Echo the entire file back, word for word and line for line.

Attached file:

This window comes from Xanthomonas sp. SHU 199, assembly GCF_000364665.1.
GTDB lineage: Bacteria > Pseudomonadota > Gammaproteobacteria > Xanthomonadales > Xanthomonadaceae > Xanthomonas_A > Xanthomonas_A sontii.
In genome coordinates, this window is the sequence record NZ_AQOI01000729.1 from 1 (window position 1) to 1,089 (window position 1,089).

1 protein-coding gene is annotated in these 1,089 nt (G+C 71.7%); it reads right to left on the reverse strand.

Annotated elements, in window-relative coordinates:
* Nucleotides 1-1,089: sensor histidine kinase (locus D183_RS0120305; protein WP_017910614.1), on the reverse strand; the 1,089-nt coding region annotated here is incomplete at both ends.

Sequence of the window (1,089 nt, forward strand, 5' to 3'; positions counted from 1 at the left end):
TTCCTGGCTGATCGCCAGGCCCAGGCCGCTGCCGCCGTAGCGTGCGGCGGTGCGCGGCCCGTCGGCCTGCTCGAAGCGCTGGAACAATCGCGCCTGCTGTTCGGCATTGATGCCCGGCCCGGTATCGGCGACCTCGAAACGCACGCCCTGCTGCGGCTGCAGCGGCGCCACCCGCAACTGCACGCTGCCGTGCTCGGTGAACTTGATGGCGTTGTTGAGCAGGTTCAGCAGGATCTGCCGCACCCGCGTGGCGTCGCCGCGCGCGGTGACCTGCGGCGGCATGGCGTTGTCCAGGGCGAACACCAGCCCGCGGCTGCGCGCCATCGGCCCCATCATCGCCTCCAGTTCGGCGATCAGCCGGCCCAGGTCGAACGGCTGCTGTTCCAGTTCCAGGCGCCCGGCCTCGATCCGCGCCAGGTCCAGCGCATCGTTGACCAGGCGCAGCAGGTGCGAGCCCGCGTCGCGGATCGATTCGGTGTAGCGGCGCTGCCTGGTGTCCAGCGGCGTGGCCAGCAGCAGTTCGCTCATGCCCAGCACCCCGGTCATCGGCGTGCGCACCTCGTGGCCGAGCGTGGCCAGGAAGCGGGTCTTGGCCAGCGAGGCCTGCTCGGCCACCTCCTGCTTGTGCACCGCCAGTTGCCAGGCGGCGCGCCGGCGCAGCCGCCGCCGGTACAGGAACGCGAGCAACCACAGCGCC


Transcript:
This window comes from Xanthomonas sp. SHU 199, assembly GCF_000364665.1.
GTDB lineage: Bacteria > Pseudomonadota > Gammaproteobacteria > Xanthomonadales > Xanthomonadaceae > Xanthomonas_A > Xanthomonas_A sontii.
In genome coordinates, this window is the sequence record NZ_AQOI01000729.1 from 1 (window position 1) to 1,089 (window position 1,089).

1 protein-coding gene is annotated in these 1,089 nt (G+C 71.7%); it reads right to left on the reverse strand.

Annotated elements, in window-relative coordinates:
* Nucleotides 1-1,089: sensor histidine kinase (locus D183_RS0120305; protein WP_017910614.1), on the reverse strand; the 1,089-nt coding region annotated here is incomplete at both ends.

Sequence of the window (1,089 nt, forward strand, 5' to 3'; positions counted from 1 at the left end):
TTCCTGGCTGATCGCCAGGCCCAGGCCGCTGCCGCCGTAGCGTGCGGCGGTGCGCGGCCCGTCGGCCTGCTCGAAGCGCTGGAACAATCGCGCCTGCTGTTCGGCATTGATGCCCGGCCCGGTATCGGCGACCTCGAAACGCACGCCCTGCTGCGGCTGCAGCGGCGCCACCCGCAACTGCACGCTGCCGTGCTCGGTGAACTTGATGGCGTTGTTGAGCAGGTTCAGCAGGATCTGCCGCACCCGCGTGGCGTCGCCGCGCGCGGTGACCTGCGGCGGCATGGCGTTGTCCAGGGCGAACACCAGCCCGCGGCTGCGCGCCATCGGCCCCATCATCGCCTCCAGTTCGGCGATCAGCCGGCCCAGGTCGAACGGCTGCTGTTCCAGTTCCAGGCGCCCGGCCTCGATCCGCGCCAGGTCCAGCGCATCGTTGACCAGGCGCAGCAGGTGCGAGCCCGCGTCGCGGATCGATTCGGTGTAGCGGCGCTGCCTGGTGTCCAGCGGCGTGGCCAGCAGCAGTTCGCTCATGCCCAGCACCCCGGTCATCGGCGTGCGCACCTCGTGGCCGAGCGTGGCCAGGAAGCGGGTCTTGGCCAGCGAGGCCTGCTCGGCCACCTCCTGCTTGTGCACCGCCAGTTGCCAGGCGGCGCGCCGGCGCAGCCGCCGCCGGTACAGGAACGCGAGCAACCACAGCGCC